Where to stay in Milan for the first time?

The Centro Storico district is ideal if you want to see Milan’s must-see sights, such as the Duomo, Galleria Vittorio Emanuele II and Castello Sforzesco. Brera is also very central. For a 3-day weekend, these two districts are perfect.

Where to stay in Milan for just one night?

The Brera district is a great option for a night out in Milan, with its lively cafés, restaurants and wine bars.

Where to stay in Milan with your family

Sempione, Porta Vittoria and Porta Venezia are family-friendly neighborhoods. Quiet and less crowded, they offer children’s activities and parks.

Where to stay in Milan for the nightlife?

The Navigli district is the place to be for Milan’s nightlife. Isola and Porta Garibaldi also offer good addresses for bars and nightclubs.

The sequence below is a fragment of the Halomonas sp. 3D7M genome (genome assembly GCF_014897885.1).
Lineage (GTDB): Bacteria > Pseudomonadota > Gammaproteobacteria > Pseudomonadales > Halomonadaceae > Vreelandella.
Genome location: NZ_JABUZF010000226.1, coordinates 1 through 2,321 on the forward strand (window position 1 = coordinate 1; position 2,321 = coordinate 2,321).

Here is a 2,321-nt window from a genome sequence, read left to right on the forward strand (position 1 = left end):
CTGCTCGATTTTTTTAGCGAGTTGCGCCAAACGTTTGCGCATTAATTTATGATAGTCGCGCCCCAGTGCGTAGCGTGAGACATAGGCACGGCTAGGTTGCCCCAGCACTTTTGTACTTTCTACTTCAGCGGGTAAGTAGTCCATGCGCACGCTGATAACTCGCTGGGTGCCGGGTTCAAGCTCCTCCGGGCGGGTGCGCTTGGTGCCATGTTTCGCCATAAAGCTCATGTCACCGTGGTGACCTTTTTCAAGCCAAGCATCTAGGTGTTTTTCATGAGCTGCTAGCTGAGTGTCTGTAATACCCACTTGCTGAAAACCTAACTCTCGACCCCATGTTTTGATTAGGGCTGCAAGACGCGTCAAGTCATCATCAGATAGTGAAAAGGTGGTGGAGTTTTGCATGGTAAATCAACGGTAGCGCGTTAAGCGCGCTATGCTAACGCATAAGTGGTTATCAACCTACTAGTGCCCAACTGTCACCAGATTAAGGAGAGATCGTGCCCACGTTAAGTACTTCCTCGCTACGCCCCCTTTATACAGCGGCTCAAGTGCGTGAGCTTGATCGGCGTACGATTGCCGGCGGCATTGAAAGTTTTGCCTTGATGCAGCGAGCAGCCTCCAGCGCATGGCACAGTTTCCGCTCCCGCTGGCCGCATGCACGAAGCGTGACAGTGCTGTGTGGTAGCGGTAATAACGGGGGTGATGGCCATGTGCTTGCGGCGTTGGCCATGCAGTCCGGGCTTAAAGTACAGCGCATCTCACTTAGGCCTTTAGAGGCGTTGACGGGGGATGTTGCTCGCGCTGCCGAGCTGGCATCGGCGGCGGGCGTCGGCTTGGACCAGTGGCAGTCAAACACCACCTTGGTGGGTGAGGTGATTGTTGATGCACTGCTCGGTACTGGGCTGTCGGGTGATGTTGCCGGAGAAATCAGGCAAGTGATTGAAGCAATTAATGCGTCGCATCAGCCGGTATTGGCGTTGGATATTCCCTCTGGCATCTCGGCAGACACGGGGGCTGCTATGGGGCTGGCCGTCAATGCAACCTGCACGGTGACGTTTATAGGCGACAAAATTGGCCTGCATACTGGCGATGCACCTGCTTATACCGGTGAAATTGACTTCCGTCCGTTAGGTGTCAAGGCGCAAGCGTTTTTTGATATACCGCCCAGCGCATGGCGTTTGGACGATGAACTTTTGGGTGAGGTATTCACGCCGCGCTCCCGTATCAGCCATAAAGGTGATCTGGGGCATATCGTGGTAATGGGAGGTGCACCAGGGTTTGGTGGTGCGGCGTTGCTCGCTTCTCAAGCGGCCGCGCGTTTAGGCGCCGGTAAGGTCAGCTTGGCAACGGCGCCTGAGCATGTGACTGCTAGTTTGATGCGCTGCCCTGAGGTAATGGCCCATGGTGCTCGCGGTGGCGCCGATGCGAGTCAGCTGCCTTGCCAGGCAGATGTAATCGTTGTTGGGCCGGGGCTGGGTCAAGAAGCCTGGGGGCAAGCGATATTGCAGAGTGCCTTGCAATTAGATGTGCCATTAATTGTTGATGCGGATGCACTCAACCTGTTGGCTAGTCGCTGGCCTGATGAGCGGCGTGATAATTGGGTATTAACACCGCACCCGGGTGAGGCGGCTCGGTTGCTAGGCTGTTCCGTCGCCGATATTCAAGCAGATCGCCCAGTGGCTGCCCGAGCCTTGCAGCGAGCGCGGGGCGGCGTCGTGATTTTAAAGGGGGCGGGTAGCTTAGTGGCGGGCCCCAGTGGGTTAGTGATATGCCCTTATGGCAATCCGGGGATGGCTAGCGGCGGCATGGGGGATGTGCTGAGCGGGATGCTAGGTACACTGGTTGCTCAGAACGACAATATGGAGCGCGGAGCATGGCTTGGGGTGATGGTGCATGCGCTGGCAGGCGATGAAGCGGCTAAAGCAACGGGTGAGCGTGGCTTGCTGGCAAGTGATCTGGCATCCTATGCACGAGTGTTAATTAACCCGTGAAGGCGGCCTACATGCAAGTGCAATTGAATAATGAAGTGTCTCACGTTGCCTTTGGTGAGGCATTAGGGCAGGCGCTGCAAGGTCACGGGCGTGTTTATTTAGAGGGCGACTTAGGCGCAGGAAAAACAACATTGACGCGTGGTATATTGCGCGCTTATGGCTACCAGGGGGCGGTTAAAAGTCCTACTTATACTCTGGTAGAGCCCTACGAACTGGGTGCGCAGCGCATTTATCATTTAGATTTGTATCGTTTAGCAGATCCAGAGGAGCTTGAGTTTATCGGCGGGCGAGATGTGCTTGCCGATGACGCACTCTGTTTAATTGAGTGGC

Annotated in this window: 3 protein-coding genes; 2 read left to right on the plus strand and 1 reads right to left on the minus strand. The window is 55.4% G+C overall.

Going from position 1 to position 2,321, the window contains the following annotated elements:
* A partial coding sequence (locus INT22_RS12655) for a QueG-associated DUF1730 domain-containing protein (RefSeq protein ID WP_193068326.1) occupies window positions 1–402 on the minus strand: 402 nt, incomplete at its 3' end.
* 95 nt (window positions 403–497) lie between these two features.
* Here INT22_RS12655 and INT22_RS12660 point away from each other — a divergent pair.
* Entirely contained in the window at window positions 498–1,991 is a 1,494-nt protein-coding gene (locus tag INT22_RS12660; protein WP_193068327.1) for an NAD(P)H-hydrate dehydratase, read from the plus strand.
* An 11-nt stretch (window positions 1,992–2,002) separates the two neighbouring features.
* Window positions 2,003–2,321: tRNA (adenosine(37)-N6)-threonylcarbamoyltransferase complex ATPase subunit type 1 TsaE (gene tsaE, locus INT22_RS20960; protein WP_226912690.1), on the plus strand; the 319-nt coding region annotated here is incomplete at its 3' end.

Where to stay in Milan for a week or more?

The Porta Romana district is a good option for an extended stay in Milan, with its spacious apartments and bohemian atmosphere.

When is the best time to visit Milan?

May, June, September and October offer pleasant temperatures and a pleasant atmosphere for visiting Milan. However, even if winter is cold and wet, the city is less crowded and accommodation prices can be more affordable. Depending on the purpose of your visit, avoid weeks with major events in Milan, such as Fashion Week at the end of February.

How do I get around Milan?

Milan’s metro is the most convenient way to get around the city. There are also buses and streetcars, as well as cab and bike rental services for shorter trips. Car-sharing apps like Uber are also available.

Map of hotels and accommodation – Milan,it